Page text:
Thursday, March 31, 2011

Whither Poetry? (an update)

National Poetry Month starts tomorrow, so today's post is poetry-related, though still all about nonfiction.

One of the things I've noticed during school visits at both the elementary and middle school level is that kids really respond to poetry. The most interesting thing about that? The kids who are the school's "problem" kids often pay the closest attention. They are able to follow long poems such as "Casey at the Bat" by Ernest Lawrence Thayer, and can sort out what's going on in poems with obscure (or nonsense) words in them, such as "Jabberwocky" by Lewis Carroll.

There's no reason that poetry has to be relegated to a one-week unit, assuming that the teacher has time to get to it. And this is because there are poems and poetry collections that fit extremely well into existing school curricula.

Studying geography? Try Got Geography!, edited by Lee Bennett Hopkins. Studying the planets? Don't miss Douglas Florians Comets, Stars, the Moon, and Mars or And Then There Were Eight by Laura Purdie Salas. Studying explorers or pioneers? Try Trailblazers: Poems of Discovery by Bobbi Katz.

Studying Civil Rights? Try A Wreath for Emmett Till or Sweethearts of Rhythm: The Story of the Greatest All-Girl Swing Band in the World by Marilyn Nelson, Miss Crandall's School for Young Ladies and Little Misses of Color by Elizabeth Alexander and Marilyn Nelson, Birmingham 1963 or Becoming Billie Holliday or Dear Mr. Rosenfeld by Carole Boston Weatherford.

Studying animals and/or habitat? Try Valerie Worth's Animal Poems, illustrated by I.N.K. blogger Steve Jenkins, The Seldom Ever Shady Glades by Sue Van Wassenhove, If Not for the Cat by Jack Prelutsky, Vulture View by April Pulley Sayre (again illustrated by Steve Jenkins), Feathers by Eileen Spinelli, The Company of Crows by Marilyn Singer, The Cuckoo's Haiku: and Other Birding Poems by Michael J. Rosen, or Mites to Mastodons by Maxine Kumin (or one of many more books on the topic).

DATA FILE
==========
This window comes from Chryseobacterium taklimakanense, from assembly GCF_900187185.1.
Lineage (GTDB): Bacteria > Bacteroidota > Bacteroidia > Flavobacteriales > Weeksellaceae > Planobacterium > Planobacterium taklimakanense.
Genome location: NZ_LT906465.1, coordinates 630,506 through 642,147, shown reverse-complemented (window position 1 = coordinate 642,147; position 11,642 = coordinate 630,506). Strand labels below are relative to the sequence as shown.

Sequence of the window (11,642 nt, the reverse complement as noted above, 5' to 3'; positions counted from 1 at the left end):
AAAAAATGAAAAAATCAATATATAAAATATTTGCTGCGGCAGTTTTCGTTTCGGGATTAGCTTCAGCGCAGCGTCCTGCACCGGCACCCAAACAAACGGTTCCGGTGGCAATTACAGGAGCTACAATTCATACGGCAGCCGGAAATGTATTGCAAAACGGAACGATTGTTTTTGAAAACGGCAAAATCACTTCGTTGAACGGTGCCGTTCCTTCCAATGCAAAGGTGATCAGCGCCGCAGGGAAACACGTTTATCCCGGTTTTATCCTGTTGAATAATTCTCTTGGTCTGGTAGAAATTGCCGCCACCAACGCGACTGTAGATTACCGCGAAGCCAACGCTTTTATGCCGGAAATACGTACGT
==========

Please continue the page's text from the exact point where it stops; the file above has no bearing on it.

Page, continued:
Studying natural science? By all means, pick up one of these books by Joyce Sidman: Ubiquitous, Dark Emperor: And Other Poems of the Night, Song of the Water Boatman, Butterfly Eyes: And Other Secrets of the Meadow. Or try something like Shape Me a Rhyme by Jane Yolen or Chatter, Sing, Roar, Buzz: Poems About the Rain Forest by Laura Purdie Salas.

Interested in studying biographies? There's Twelve Rounds to Glory: The Story of Muhammad Ali by Charles R. Smith, Jr., Your Own, Sylvia: a verse portrait of Sylvia Plath by Stephanie Hemphill, The Poet Slave of Cuba: A Biography in Poems of Juan Francisco Manzano by Margarite Engle, Becoming Billie Holliday by Carole Boston Weatherford, Eureka! Poems About Inventors by Joyce Sidman, or Jazz ABZ by Wynton Marsalis (biographies of jazz greats).

Is it history you're after? Try The Brothers' War: Civil War Voices in Verse or VHERSES: A Celebration of Outstanding Women by J. Patrick Lewis or America at War, edited by Lee Bennet Hopkins

The point is that for nearly any area of study, a poetry collection can be found that relates to it. And it should be found, because kids who have a hard time sitting still for prose lectures pay attention really well to poems. I suspect it's because of the use of lots of imagery and active verbs, the rhythm and, when used, rhyme, that grabs and holds the attention of kids who don't or can't always listen to prose.

Wednesday, March 30, 2011

Playing games with information

I’ve never been much of a video gamer, though my memory of playing Pong for the first time in the early 70s remains oddly vivid. To my high school-aged self, Dungeons & Dragons with its funny-looking polyhedral dice seemed too complicated and dorky, so I left it to my little brother to play. Other than a few episodes of playing Solitaire, Pac-Man, or Joust, my one-liner attitude about gaming for the last couple of decades has been: